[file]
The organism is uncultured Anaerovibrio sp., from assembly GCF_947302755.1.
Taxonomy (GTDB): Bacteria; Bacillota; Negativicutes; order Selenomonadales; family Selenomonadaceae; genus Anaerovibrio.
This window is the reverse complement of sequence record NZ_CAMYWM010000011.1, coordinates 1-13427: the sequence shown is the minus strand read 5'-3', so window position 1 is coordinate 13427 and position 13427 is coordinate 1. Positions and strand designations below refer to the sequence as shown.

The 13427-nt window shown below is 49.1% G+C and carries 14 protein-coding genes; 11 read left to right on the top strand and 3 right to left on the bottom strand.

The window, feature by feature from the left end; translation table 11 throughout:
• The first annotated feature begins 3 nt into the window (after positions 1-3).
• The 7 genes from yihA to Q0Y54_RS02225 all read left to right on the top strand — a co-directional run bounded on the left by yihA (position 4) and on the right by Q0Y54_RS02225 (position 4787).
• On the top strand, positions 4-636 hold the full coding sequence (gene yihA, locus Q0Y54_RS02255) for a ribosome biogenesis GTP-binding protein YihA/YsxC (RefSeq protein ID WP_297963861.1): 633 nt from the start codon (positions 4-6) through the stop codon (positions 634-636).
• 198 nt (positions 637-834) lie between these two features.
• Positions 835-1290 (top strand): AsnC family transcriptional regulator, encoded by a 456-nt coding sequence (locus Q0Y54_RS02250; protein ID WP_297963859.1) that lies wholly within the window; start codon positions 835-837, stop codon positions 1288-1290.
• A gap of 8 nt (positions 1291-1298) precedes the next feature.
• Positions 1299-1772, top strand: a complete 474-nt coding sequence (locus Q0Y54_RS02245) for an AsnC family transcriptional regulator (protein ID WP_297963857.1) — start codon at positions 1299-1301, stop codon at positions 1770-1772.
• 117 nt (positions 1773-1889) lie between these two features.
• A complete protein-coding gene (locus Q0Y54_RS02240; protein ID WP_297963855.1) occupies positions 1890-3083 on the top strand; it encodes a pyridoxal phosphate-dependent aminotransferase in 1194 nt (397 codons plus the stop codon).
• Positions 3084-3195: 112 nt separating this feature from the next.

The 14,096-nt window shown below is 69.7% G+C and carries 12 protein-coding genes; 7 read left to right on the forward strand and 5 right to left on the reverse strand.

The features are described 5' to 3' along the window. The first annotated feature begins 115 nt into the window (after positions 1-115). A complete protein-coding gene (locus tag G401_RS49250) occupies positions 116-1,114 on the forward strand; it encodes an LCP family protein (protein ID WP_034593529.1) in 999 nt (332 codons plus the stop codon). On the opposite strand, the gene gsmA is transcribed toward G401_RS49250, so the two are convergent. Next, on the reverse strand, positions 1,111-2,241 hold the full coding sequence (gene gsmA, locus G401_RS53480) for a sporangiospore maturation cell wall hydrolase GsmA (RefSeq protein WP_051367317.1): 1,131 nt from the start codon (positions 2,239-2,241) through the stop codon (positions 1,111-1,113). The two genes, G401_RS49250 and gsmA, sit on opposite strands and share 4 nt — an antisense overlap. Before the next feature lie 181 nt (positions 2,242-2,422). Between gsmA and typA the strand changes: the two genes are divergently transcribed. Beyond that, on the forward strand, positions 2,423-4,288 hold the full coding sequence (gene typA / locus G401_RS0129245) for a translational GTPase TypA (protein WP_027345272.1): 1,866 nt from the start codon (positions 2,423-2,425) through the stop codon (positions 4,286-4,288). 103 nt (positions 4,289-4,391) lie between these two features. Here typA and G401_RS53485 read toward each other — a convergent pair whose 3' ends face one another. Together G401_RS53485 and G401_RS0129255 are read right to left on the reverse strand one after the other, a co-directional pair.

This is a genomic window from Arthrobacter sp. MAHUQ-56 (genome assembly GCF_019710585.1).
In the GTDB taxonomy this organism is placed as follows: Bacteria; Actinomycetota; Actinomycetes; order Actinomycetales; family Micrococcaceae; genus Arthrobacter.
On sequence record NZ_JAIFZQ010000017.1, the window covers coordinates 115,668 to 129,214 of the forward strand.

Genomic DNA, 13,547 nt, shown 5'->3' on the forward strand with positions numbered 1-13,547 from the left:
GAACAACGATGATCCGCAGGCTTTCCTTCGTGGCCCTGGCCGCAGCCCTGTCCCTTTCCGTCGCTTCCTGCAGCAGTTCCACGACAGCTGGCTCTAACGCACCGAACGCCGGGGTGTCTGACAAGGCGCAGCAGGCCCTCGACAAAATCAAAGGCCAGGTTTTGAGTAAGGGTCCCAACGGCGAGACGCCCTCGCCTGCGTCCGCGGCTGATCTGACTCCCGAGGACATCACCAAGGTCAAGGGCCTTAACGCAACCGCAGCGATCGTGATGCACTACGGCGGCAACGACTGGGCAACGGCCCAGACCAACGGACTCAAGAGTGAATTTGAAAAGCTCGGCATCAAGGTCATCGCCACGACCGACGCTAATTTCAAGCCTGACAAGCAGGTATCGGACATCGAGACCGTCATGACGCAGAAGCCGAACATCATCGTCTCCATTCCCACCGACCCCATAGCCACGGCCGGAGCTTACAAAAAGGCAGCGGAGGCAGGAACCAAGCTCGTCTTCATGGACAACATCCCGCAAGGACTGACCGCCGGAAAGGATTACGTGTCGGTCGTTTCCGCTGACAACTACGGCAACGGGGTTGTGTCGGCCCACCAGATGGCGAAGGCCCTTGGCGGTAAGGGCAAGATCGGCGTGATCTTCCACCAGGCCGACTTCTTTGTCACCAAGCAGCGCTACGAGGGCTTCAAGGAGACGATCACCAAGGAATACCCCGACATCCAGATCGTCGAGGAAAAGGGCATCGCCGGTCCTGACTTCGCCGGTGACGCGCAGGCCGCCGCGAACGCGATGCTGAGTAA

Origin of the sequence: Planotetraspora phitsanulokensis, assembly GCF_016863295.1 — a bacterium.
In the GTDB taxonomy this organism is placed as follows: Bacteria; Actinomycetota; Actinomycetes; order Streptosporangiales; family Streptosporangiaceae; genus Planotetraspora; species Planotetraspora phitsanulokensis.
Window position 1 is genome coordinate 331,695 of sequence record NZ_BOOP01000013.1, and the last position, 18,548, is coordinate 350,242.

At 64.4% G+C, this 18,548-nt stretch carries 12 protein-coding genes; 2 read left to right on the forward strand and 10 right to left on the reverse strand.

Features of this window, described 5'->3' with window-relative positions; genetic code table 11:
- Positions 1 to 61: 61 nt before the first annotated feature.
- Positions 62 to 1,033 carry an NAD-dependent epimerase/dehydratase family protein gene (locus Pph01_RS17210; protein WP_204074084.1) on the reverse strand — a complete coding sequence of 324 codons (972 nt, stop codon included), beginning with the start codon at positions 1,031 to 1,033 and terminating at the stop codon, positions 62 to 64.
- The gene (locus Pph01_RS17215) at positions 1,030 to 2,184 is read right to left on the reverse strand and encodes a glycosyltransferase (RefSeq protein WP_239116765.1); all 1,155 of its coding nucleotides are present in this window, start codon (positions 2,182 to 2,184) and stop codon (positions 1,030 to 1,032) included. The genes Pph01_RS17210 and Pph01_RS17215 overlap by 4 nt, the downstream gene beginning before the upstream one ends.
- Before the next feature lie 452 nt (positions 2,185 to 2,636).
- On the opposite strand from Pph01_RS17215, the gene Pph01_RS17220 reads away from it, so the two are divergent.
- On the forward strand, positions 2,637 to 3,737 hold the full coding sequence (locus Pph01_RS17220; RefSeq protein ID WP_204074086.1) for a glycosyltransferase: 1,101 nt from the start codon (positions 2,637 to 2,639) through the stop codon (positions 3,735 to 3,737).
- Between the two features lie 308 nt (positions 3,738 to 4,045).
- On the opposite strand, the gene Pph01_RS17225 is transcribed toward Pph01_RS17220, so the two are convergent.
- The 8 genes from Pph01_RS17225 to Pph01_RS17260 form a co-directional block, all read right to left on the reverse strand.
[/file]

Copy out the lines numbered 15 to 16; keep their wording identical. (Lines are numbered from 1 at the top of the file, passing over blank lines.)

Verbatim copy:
• Positions 3084-3195: 112 nt separating this feature from the next.

The 14,096-nt window shown below is 69.7% G+C and carries 12 protein-coding genes; 7 read left to right on the forward strand and 5 right to left on the reverse strand.